c. assess parish demographics in relation to the economic and spiritual resources available.

The purpose of this plan is to enable parishes to become more vibrant, hope-filled, and joy-filled communities of disciples, to awaken in parishioners a new fervor for their Catholic faith, to restore hope to those away from the Church, and to reach out to those who wish to become members of the Catholic Church."

The Living Stones Planning Committee (LSPC) held its first meeting on November 12, 2014, and has been working with parishes to identify strengths and areas that need further development, in order to better meet the pastoral needs of their parishioners. This was accomplished with the use of a survey developed by the Living Stones Planning Committee (LSPC) that was sent to all pastors and which identified many of the elements that help determine the health and vibrancy of parishes. Twenty- nine of the thirty-six parish groupings in the diocese have completed and submitted their plans. Parishes will be asked, if they have not done so already, (1) to prioritize their identified needs and (2) to develop a plan for strengthening all areas of need identified over the next several years--with the overall goal of developing parishes that are more vibrant and that more effectively meet the pastoral needs of all parishioners within the boundaries of a parish grouping.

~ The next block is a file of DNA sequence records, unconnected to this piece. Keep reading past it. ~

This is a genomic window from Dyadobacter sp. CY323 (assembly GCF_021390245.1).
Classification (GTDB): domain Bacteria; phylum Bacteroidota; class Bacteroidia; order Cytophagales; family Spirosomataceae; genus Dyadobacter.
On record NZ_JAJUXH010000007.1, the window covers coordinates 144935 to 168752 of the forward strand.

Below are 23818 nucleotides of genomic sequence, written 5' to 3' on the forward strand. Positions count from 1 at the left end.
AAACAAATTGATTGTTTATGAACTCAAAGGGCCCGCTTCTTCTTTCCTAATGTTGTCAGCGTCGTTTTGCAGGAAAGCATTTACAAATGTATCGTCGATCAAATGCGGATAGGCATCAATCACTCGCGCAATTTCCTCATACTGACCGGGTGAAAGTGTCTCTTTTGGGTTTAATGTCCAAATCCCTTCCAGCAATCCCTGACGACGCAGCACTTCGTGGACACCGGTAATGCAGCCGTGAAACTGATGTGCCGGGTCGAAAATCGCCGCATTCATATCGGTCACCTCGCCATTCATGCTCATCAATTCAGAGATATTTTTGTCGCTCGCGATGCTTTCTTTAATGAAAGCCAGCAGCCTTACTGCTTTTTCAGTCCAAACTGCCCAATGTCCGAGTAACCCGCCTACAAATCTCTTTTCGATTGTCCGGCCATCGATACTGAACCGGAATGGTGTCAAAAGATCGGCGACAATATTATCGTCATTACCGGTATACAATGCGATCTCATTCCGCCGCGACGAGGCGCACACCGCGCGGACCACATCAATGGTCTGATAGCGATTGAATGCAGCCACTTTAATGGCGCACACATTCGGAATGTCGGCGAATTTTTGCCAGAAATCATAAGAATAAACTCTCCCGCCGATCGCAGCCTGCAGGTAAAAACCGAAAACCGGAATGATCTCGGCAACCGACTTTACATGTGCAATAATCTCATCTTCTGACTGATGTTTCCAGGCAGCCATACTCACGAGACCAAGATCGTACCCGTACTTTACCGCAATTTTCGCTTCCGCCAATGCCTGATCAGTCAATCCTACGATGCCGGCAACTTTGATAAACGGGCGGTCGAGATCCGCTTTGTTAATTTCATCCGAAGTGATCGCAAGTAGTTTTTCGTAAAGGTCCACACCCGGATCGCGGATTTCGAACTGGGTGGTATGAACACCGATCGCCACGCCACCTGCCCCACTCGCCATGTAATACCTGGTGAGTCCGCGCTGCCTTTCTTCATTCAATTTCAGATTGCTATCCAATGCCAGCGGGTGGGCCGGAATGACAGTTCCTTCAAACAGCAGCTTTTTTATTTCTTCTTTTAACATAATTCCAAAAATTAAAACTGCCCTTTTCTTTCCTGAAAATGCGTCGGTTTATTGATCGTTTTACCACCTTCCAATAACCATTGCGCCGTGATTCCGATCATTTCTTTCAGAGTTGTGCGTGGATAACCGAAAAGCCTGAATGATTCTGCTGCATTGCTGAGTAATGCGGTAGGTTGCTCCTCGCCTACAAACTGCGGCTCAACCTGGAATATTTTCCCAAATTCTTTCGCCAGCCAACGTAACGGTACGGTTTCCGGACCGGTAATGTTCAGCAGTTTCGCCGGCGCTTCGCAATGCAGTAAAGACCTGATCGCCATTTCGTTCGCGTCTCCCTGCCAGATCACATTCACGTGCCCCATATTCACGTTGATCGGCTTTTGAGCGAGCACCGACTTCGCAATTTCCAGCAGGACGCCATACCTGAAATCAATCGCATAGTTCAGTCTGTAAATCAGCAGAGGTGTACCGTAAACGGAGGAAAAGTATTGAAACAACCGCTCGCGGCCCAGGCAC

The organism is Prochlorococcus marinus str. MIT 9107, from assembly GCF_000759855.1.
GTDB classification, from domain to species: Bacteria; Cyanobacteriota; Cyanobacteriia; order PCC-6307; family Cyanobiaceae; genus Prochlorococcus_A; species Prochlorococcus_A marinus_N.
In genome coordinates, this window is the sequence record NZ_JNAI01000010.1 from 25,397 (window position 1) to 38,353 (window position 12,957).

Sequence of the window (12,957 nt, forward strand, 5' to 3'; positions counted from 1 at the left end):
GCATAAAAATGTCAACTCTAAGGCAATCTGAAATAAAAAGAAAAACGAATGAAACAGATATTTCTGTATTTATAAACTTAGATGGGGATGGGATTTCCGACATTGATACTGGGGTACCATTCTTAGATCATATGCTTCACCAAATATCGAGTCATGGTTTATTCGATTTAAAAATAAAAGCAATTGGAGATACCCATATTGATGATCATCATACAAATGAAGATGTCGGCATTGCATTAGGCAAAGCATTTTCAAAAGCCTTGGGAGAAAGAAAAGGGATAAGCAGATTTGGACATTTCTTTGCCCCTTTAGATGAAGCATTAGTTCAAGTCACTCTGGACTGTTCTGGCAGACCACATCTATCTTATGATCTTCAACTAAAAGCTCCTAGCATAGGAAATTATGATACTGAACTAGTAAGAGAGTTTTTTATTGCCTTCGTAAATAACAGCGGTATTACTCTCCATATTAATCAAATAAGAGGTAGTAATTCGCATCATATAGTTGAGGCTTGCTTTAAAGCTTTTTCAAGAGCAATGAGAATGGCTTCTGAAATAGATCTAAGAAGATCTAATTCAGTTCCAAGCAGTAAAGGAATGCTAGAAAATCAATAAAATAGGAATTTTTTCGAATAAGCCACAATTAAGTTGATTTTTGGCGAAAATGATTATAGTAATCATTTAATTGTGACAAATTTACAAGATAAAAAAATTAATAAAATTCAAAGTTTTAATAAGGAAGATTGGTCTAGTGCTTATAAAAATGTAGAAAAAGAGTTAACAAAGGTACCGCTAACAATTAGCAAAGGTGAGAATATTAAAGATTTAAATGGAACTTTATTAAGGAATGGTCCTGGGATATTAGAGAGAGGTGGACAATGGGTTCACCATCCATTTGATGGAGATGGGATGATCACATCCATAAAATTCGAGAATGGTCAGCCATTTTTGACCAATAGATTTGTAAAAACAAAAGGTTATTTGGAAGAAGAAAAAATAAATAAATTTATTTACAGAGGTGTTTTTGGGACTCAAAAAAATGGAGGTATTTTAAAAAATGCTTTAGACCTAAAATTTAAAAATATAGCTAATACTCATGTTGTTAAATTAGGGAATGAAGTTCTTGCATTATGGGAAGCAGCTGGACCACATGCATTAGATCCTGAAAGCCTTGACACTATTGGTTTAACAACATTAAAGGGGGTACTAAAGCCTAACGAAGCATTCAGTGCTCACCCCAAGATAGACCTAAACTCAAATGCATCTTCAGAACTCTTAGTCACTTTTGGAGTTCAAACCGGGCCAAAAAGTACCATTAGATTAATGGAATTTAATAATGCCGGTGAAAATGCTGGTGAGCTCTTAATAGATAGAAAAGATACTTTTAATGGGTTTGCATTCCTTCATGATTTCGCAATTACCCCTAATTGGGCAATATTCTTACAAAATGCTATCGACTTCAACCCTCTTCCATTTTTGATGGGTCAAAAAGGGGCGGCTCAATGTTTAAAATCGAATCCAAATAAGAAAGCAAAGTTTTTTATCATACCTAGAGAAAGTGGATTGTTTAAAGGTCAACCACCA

We are often impatient and want to address problems in a quick and relevant fashion. However, it is clear that significant change does not occur easily and quickly. It will take a number of years to fully benefit from what parishes have begun. What is important is to begin the planning process. The following Ernest Hemmingway quote emphasizes the importance of actions we begin today.